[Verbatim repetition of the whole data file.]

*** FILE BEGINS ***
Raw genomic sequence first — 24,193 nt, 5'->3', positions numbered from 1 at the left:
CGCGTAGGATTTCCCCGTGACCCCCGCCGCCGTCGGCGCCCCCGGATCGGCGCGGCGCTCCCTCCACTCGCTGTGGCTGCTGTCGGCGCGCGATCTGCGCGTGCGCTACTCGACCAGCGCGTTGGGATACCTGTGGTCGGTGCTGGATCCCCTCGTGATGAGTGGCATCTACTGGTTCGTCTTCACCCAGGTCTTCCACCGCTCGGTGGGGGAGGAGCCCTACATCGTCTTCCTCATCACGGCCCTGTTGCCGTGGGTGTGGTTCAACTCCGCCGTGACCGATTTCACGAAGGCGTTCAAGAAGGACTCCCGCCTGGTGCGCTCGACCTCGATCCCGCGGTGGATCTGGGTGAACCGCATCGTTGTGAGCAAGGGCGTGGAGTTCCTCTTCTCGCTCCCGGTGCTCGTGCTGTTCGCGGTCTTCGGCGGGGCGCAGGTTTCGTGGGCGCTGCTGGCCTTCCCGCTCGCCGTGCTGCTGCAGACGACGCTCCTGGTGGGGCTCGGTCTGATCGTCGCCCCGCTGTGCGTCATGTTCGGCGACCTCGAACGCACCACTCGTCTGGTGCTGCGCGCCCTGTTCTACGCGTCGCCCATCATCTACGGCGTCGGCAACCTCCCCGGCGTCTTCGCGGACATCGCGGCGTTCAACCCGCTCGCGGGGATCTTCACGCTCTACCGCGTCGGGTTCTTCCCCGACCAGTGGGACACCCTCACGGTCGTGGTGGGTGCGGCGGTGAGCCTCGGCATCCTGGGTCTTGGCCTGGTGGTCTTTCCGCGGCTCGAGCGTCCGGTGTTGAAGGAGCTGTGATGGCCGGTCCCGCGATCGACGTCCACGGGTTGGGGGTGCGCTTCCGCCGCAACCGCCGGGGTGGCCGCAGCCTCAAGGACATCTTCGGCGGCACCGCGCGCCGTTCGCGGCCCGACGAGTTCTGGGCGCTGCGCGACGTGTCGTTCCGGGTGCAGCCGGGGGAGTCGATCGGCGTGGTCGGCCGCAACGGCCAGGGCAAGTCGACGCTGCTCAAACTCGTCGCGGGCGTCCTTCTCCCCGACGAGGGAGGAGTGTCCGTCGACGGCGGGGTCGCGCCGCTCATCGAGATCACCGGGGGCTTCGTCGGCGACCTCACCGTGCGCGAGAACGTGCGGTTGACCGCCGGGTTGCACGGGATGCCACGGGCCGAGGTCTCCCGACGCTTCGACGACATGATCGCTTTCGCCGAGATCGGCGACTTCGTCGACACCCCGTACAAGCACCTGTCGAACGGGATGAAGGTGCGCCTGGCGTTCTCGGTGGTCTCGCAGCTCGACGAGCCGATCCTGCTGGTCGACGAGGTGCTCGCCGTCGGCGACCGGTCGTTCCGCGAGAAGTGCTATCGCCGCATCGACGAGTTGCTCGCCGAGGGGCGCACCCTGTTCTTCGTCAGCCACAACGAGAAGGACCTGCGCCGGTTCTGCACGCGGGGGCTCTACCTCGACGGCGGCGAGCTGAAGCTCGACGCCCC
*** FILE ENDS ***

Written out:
Raw genomic sequence first — 24,193 nt, 5'->3', positions numbered from 1 at the left:
CGCGTAGGATTTCCCCGTGACCCCCGCCGCCGTCGGCGCCCCCGGATCGGCGCGGCGCTCCCTCCACTCGCTGTGGCTGCTGTCGGCGCGCGATCTGCGCGTGCGCTACTCGACCAGCGCGTTGGGATACCTGTGGTCGGTGCTGGATCCCCTCGTGATGAGTGGCATCTACTGGTTCGTCTTCACCCAGGTCTTCCACCGCTCGGTGGGGGAGGAGCCCTACATCGTCTTCCTCATCACGGCCCTGTTGCCGTGGGTGTGGTTCAACTCCGCCGTGACCGATTTCACGAAGGCGTTCAAGAAGGACTCCCGCCTGGTGCGCTCGACCTCGATCCCGCGGTGGATCTGGGTGAACCGCATCGTTGTGAGCAAGGGCGTGGAGTTCCTCTTCTCGCTCCCGGTGCTCGTGCTGTTCGCGGTCTTCGGCGGGGCGCAGGTTTCGTGGGCGCTGCTGGCCTTCCCGCTCGCCGTGCTGCTGCAGACGACGCTCCTGGTGGGGCTCGGTCTGATCGTCGCCCCGCTGTGCGTCATGTTCGGCGACCTCGAACGCACCACTCGTCTGGTGCTGCGCGCCCTGTTCTACGCGTCGCCCATCATCTACGGCGTCGGCAACCTCCCCGGCGTCTTCGCGGACATCGCGGCGTTCAACCCGCTCGCGGGGATCTTCACGCTCTACCGCGTCGGGTTCTTCCCCGACCAGTGGGACACCCTCACGGTCGTGGTGGGTGCGGCGGTGAGCCTCGGCATCCTGGGTCTTGGCCTGGTGGTCTTTCCGCGGCTCGAGCGTCCGGTGTTGAAGGAGCTGTGATGGCCGGTCCCGCGATCGACGTCCACGGGTTGGGGGTGCGCTTCCGCCGCAACCGCCGGGGTGGCCGCAGCCTCAAGGACATCTTCGGCGGCACCGCGCGCCGTTCGCGGCCCGACGAGTTCTGGGCGCTGCGCGACGTGTCGTTCCGGGTGCAGCCGGGGGAGTCGATCGGCGTGGTCGGCCGCAACGGCCAGGGCAAGTCGACGCTGCTCAAACTCGTCGCGGGCGTCCTTCTCCCCGACGAGGGAGGAGTGTCCGTCGACGGCGGGGTCGCGCCGCTCATCGAGATCACCGGGGGCTTCGTCGGCGACCTCACCGTGCGCGAGAACGTGCGGTTGACCGCCGGGTTGCACGGGATGCCACGGGCCGAGGTCTCCCGACGCTTCGACGACATGATCGCTTTCGCCGAGATCGGCGACTTCGTCGACACCCCGTACAAGCACCTGTCGAACGGGATGAAGGTGCGCCTGGCGTTCTCGGTGGTCTCGCAGCTCGACGAGCCGATCCTGCTGGTCGACGAGGTGCTCGCCGTCGGCGACCGGTCGTTCCGCGAGAAGTGCTATCGCCGCATCGACGAGTTGCTCGCCGAGGGGCGCACCCTGTTCTTCGTCAGCCACAACGAGAAGGACCTGCGCCGGTTCTGCACGCGGGGGCTCTACCTCGACGGCGGCGAGCTGAAGCTCGACGCCCC